Proper planning, preparation, and implementation of the necessary changes can lead to market share advantages, improvements to operational and quality process efficiencies, and a positive impact on the bottom line.
Overview of regulatory changes:
- Various updates that will necessitate an evaluation of and update to an organization's quality management system (QMS).
- Updates will require expansion of QMS elements across multiple functions, further involvement from senior management, and the need for additional resources, as well as time to both implement and maintain.
European Union Medical Device Regulations (EU MDR)
- The new EU MDR and associated In Vitro Diagnostic Regulation (IVDR) constitute a major change in regulations relating to the safety and performance of medical devices in the EU.
Medical Device Single Audit Program (MDSAP)
- A global harmonization effort among the US, Canada, Brazil, Japan, and Australia, which became operational on January 1, 2017.
- Health Canada has announced that as of January 1, 2019, it will terminate the current CMDCAS program and only accept MDSAP certificates.
- Additional markets and organizations, including the World Health Organization (WHO), Medicines and Healthcare products Regulatory Agency (MHRA), Health Products Regulatory Authority (HPRA), and European Union (EU), are expected to adopt this program.
Advantages to manufacturers that participate in the MDSAP program include:
- Reduction in the number of inspections and total time of inspection. A typical regulatory inspection (not "for cause") takes approximately five to ten business days—with inspections that take several weeks not being uncommon. Regulatory inspections occur every two years, except for ISO inspections, which occur at least annually. For five regulatory agencies and an ISO audit, the time could be reduced from 15 to 30 days per year to just 10 days per year.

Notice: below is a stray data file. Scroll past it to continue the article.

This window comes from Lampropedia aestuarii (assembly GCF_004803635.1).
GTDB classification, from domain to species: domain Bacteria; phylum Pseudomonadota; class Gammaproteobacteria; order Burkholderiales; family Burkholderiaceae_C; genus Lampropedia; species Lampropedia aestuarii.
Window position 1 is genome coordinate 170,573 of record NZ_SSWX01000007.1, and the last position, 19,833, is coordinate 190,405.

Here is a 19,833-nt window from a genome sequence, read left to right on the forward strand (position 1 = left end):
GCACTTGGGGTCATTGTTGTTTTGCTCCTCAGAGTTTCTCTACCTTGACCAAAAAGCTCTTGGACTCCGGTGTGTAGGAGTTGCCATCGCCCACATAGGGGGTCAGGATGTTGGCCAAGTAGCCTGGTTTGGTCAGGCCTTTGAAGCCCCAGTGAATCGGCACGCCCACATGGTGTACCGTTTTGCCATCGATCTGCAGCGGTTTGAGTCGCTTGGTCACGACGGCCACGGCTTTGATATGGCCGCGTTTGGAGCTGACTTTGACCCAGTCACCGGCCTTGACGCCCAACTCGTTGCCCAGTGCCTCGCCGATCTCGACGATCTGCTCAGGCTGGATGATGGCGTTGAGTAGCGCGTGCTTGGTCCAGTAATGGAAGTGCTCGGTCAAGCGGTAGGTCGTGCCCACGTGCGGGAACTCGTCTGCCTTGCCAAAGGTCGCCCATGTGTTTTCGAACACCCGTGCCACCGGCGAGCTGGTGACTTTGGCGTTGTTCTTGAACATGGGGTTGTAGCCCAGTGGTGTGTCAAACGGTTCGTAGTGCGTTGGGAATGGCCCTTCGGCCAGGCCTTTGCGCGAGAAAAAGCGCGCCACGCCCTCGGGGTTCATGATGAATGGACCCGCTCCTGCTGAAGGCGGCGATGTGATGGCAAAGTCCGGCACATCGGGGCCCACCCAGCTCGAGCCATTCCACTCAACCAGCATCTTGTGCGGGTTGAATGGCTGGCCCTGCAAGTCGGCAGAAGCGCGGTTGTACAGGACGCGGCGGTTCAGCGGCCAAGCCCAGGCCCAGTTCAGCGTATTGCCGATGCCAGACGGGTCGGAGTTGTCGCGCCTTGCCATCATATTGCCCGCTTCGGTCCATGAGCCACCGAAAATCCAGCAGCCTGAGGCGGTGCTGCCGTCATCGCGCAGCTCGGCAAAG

- More consistent inspections. With only one inspection entity, the Auditing Organization, inspection of all QMS elements across multiple local regulatory requirements may result in better understanding of the applicability and suitability of the QMS to the regulations. Inspectors may see the "big picture" of the QMS with less need for an explanation of the interconnectedness of the processes and fewer translation issues.
- Less time responding to inspection outcomes. Consistent, methodical inspections can mean higher quality findings. Functional areas that might receive slightly different findings from different auditors can instead respond meaningfully to a single comprehensive finding, instead of multiple smaller findings.
Managing the complexity of medical device regulatory changes
Implementation of the regulatory changes outlined here began in 2016 and will be completed around 2020. The organizational, process, and mind-set changes required for medical device regulatory compliance are substantial. This transformation will require significant investment in time and resources. Forward-thinking organizations will be pursuing strategies that formalize a roadmap for the following:
- Assessing the changes against current state
- Closing gaps in medical device compliance
- Coordinating with notified bodies
Prepare for changes and capture benefits
Significant changes to the regulations and standards regarding the breadth and scope of the QMS are already in play. Compliance with these changes requires careful and thorough planning to properly determine both the medical device compliance timeline and the resources required to address these changes. If this transformation process isn't already underway, then urgent consideration is warranted as the timeline for implementation is relatively short.
Preparing a forward-thinking strategy will help to ensure your company's medical device regulatory compliance, avoid massive operational disruptions, and enable your organization to capture benefits from the ongoing changes.
Prefer to read the report in PDF format? Download Monitoring a regulatory convergence: Significant regulatory change for medical technology.